The project involved reimagining the communal areas at 179 Lincoln Street, a full-block building in the city's Leather District that was constructed as a shoe factory in 1899.
Atelier Cho Thompson looked to this history to guide the design of areas at the margins of the building, including the under-utilized lobby space, a dark central core, and empty pocket spaces on each of five floors – all totalling 8,000 square feet (743 square metres).
"We unearthed and amplified the building's rich history while creating a space that is responsive to the needs of the post-pandemic workplace," said studio c0-founder Ming Thompson.
Work began with removing the layers of previous renovations, including vinyl tile and commercial carpet, which had left areas "dark and generic".
The team uncovered original terrazzo floors in some areas and worked with experts to restore any sections that were damaged.
They also looked to the arched geometry and detailed ornamentation of the building's historic facade for interior design cues.
The arches are repeated in the lobby as grooved patterns across the hand-troweled plaster walls, and again at a smaller scale around the white oak front of the marble-topped reception counter.
"With a modern sensibility, we developed a language of detail that brought elements of the exterior into the building's core," Thompson said.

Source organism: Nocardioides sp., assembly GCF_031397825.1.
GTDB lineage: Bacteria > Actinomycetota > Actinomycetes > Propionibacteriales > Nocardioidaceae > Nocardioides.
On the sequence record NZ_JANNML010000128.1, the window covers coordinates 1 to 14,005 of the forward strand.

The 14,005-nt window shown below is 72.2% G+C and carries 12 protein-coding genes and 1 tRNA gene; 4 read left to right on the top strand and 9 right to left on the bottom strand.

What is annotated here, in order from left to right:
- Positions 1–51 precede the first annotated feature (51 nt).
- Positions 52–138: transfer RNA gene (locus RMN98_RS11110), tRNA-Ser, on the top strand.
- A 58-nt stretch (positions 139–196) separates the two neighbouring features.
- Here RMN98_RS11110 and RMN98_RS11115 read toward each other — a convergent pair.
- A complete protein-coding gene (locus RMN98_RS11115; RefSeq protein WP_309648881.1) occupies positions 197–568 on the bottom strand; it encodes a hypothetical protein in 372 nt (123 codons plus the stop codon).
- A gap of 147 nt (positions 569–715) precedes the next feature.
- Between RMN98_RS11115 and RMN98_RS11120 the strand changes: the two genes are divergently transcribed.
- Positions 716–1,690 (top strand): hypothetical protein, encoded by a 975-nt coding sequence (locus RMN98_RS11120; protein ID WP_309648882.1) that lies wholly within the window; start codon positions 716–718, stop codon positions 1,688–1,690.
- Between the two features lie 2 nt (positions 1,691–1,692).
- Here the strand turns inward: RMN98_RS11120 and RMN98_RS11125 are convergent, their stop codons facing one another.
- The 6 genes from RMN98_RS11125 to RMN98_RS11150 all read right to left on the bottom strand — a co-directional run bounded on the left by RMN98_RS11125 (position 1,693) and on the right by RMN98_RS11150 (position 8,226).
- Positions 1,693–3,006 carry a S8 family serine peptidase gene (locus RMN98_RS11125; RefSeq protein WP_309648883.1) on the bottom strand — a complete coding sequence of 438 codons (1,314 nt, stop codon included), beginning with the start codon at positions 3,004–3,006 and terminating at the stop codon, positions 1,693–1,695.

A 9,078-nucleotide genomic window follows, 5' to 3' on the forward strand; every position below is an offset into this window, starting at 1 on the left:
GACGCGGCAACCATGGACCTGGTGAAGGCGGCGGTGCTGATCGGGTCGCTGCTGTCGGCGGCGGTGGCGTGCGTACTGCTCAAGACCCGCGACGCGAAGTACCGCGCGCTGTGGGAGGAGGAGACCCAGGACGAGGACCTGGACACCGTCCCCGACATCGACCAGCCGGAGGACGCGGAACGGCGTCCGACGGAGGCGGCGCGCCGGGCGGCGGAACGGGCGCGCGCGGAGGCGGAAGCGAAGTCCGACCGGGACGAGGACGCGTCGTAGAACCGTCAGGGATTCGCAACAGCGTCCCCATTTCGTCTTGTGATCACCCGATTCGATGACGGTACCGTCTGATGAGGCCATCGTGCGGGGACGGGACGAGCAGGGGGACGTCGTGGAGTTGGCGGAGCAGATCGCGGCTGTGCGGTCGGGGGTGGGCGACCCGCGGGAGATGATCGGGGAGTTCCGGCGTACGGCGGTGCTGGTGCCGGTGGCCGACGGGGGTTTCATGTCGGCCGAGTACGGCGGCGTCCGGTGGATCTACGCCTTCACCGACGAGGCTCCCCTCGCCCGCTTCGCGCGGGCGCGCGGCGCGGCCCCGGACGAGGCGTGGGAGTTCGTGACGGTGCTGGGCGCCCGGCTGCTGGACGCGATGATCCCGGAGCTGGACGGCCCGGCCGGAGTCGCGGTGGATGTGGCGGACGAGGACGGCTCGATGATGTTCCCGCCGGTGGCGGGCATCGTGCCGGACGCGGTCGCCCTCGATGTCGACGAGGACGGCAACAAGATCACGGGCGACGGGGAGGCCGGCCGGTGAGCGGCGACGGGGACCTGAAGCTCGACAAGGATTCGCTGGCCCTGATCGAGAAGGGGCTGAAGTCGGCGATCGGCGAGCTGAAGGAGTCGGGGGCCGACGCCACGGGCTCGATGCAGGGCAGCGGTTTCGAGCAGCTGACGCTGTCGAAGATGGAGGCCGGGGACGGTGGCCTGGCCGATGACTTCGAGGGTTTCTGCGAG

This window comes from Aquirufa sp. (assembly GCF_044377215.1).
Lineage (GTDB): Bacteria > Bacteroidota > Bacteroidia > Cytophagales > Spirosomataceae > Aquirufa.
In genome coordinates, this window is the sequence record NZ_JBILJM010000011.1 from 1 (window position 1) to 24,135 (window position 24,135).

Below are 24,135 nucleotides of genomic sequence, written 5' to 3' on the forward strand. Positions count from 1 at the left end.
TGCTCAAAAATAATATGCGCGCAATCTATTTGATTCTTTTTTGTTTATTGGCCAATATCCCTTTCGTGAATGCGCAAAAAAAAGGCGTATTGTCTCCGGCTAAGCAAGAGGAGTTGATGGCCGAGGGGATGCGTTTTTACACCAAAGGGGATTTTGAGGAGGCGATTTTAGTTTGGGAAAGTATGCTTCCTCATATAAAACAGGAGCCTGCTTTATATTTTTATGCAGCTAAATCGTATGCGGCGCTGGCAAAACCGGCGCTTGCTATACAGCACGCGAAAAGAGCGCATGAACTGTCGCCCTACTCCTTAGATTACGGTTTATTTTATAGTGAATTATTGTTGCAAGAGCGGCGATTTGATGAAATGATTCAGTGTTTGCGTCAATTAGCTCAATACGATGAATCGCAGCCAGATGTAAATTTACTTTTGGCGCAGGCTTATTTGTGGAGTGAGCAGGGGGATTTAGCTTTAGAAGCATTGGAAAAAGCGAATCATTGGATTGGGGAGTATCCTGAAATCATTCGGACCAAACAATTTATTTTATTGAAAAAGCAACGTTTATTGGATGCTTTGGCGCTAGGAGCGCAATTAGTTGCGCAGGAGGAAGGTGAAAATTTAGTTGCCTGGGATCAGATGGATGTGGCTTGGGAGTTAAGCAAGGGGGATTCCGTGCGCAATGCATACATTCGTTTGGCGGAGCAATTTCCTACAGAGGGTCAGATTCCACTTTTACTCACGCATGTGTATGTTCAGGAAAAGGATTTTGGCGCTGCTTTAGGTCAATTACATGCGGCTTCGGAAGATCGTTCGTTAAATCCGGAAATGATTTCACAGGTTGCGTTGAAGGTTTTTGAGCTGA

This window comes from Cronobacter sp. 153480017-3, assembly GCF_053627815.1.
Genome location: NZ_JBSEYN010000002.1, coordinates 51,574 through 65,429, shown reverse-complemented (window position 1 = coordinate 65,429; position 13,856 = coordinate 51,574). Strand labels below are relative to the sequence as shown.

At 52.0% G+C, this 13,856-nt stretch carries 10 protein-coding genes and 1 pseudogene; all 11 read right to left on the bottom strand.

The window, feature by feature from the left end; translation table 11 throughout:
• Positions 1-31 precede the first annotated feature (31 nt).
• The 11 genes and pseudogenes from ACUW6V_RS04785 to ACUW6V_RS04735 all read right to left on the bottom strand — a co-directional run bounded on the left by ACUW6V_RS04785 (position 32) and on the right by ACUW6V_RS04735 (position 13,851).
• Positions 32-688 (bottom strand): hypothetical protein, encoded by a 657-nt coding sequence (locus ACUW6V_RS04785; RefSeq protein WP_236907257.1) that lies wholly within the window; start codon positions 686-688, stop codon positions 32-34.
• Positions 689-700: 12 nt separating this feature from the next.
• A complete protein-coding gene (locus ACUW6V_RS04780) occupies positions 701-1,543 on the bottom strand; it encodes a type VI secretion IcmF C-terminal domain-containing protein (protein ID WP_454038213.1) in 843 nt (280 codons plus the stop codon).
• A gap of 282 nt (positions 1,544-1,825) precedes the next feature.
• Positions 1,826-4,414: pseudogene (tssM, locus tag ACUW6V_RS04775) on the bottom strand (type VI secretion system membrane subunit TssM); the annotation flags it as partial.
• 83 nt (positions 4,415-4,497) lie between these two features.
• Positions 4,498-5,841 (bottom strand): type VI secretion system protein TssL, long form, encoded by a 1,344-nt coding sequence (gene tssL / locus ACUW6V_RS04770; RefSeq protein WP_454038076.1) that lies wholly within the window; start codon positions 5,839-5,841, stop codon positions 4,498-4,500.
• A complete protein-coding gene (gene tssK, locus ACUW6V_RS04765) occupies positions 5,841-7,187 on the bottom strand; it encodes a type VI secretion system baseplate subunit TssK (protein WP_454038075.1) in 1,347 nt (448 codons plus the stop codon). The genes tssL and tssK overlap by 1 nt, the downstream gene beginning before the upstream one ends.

"In that transformation, we brought a playful spirit, bringing massive forms down to human size and creating juxtapositions of materials, patterns, and scales."
Shiny black floors contrast the pale colour palette used across all other surfaces, while brass – chosen to match the building's mail chute – provides a bright accent on railings, drawer handles and other details.
Lighting fixtures by Katy Skelton comprise globe-shaped components attached to thin brass supports, in a variety of linear configurations.
In other "in-between" communal areas, red brick walls and columns are exposed beneath skylights.
A series of brass-topped counters are scattered through these spaces, creating spots for casual conversation between colleagues.
Banquettes and benches also provide opportunities for group and collaborative work outside of typical meeting rooms.
These are upholstered in dusty pink leather as a nod to the building's shoe-making past.
"This project responds to the changing landscape of office life by offering opportunities that go beyond what we can experience in only working from home," said Thompson.
"With a hospitality approach, the spaces of the project offer a fresh, welcoming, and inclusive place to spend time with colleagues."
Reimagining historic buildings as contemporary workplaces is a common challenge for architects and designers, and refreshing communal or public-facing spaces is typically an impactful place to start.
Similarly, GRT Architects overhauled the entrance to the art deco Fashion Tower in New York, restoring its facade and modernising the lobby.
The photography is by Jared Kuzia, unless stated otherwise.
Client: EQ Office
Architect: Atelier Cho Thompson
Lighting designer: Katy Skelton